Hopes that Tinky Winky would grow into the role of Bobby Kennedy were dashed this week in a series of votes in the House of Commons.
    We are 14 days out from the date the UK will leave the European Union without a deal unless something else is agreed upon.
    With the threat of that something being a long extension, if granted by the EU, Theresa May is hoping MPs will look again at her withdrawal agreement next week in Meaningful Vote 3.
    We’ve spent the past 20 years watching the world around us change beyond all recognition.
    Option E


  5. That is why I am bringing world leaders together at a climate action summit later this year.
    In line with reducing greenhouse gas emissions by 45% over the next decade, and to net zero by 2050.
    Theresa May doesn’t want to finish top of the group or her Brexit will face the Treaty of Versailles in the semis.
    The summit will bring together governments, the private sector, civil society, local authorities and other international organisations to develop ambitious solutions in six areas.
    I am calling on all leaders to come to New York in September with concrete, realistic plans to enhance their nationally determined contributions by 2020.
    Option C


  6. Climate change is the unifying issue of this generation.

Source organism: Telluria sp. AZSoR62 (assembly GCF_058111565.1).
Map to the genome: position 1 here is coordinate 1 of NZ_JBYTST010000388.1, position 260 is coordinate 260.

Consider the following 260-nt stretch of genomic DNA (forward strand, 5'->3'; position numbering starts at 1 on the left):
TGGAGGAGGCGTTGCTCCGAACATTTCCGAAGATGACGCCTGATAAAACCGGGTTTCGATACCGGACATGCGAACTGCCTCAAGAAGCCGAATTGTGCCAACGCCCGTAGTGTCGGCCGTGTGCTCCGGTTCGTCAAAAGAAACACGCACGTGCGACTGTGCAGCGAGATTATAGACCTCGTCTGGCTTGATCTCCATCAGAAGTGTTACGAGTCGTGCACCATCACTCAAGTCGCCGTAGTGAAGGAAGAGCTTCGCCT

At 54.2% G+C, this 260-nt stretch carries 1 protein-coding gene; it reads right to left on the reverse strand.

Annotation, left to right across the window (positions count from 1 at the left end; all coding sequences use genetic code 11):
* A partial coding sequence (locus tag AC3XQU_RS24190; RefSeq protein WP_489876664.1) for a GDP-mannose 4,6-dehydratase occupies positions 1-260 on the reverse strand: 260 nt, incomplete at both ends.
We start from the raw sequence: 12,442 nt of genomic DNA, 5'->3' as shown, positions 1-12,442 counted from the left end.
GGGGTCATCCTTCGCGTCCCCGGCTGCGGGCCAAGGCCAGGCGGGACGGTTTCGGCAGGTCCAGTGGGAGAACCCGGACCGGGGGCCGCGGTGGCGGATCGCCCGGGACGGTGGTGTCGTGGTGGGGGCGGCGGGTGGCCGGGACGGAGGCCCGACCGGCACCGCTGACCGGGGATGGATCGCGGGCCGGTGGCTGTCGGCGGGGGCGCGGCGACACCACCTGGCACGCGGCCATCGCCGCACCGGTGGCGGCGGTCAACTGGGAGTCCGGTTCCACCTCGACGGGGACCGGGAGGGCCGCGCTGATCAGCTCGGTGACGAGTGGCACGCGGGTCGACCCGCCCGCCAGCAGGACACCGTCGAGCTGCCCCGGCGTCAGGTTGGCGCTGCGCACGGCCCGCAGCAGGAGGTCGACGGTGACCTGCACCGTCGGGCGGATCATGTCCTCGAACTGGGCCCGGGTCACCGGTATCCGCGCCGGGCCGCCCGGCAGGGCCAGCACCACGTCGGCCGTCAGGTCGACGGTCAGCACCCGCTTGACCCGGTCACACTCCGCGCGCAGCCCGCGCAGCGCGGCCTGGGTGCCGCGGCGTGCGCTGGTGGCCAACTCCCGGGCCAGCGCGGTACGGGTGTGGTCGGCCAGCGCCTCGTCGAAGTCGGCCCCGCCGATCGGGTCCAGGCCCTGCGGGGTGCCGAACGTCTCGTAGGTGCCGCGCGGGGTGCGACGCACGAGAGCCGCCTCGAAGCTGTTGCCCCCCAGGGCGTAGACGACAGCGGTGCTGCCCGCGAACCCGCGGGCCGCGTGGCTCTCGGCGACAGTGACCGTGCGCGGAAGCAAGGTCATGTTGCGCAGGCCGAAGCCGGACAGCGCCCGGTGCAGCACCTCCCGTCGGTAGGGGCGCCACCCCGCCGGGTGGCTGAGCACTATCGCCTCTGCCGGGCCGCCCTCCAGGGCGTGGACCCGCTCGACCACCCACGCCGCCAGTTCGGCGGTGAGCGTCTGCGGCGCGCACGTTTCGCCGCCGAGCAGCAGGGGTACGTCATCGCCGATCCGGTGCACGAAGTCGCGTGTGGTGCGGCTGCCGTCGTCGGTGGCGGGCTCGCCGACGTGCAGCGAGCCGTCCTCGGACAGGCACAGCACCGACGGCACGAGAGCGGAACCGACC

A world free from the inequalities of climate change, a world free from the economic disparities created by the system that is to be held responsible for the climate crisis.
    That will help meet our target of 60% of energy to come from low-carbon sources within 12 years.
    We’re united under the banner of “system change, not climate change”.
    However, if we’re to be successful and create a world that remedies the situation we’re confronted with, everyone needs to step up and demand a better world.
    Option C


  7. We have the plans to create hundreds of thousands of well-paid jobs in the renewable energy sector.
    The hooligans had taken over and would have to be put back in their place. Ford was going to sort them out.
    Labour already has among the most ambitions carbon reduction targets in Europe and radical plans to create a zero-carbon emission economy by 2050.
    Climate change presents terrible risks. But because it demands such massive change and government action, it’s also an opportunity to transform our economy, making it cleaner, healthier and fairer.